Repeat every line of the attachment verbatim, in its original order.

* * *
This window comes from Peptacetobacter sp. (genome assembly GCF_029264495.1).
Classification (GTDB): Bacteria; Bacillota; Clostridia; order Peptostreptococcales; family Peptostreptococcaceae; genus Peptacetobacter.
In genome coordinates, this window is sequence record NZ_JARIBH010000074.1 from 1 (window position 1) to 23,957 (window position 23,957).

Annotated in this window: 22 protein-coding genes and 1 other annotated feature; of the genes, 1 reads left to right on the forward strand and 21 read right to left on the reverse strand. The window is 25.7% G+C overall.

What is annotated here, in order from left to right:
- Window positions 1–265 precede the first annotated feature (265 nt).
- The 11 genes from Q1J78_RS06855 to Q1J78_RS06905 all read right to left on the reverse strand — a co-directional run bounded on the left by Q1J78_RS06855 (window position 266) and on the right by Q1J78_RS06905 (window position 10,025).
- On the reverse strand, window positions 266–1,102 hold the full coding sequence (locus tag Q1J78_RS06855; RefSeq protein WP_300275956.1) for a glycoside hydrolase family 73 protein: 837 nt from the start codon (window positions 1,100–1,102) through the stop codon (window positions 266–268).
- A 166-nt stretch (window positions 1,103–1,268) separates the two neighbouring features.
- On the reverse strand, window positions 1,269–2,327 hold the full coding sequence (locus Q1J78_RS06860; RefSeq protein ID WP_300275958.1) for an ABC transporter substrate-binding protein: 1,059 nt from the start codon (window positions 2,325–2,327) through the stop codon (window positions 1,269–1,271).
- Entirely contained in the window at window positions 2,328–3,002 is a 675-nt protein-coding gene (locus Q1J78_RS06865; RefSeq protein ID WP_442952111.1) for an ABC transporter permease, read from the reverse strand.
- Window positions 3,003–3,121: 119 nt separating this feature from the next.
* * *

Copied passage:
This window comes from Peptacetobacter sp. (genome assembly GCF_029264495.1).
Classification (GTDB): Bacteria; Bacillota; Clostridia; order Peptostreptococcales; family Peptostreptococcaceae; genus Peptacetobacter.
In genome coordinates, this window is sequence record NZ_JARIBH010000074.1 from 1 (window position 1) to 23,957 (window position 23,957).

Annotated in this window: 22 protein-coding genes and 1 other annotated feature; of the genes, 1 reads left to right on the forward strand and 21 read right to left on the reverse strand. The window is 25.7% G+C overall.

What is annotated here, in order from left to right:
- Window positions 1–265 precede the first annotated feature (265 nt).
- The 11 genes from Q1J78_RS06855 to Q1J78_RS06905 all read right to left on the reverse strand — a co-directional run bounded on the left by Q1J78_RS06855 (window position 266) and on the right by Q1J78_RS06905 (window position 10,025).
- On the reverse strand, window positions 266–1,102 hold the full coding sequence (locus tag Q1J78_RS06855; RefSeq protein WP_300275956.1) for a glycoside hydrolase family 73 protein: 837 nt from the start codon (window positions 1,100–1,102) through the stop codon (window positions 266–268).
- A 166-nt stretch (window positions 1,103–1,268) separates the two neighbouring features.
- On the reverse strand, window positions 1,269–2,327 hold the full coding sequence (locus Q1J78_RS06860; RefSeq protein ID WP_300275958.1) for an ABC transporter substrate-binding protein: 1,059 nt from the start codon (window positions 2,325–2,327) through the stop codon (window positions 1,269–1,271).
- Entirely contained in the window at window positions 2,328–3,002 is a 675-nt protein-coding gene (locus Q1J78_RS06865; RefSeq protein ID WP_442952111.1) for an ABC transporter permease, read from the reverse strand.
- Window positions 3,003–3,121: 119 nt separating this feature from the next.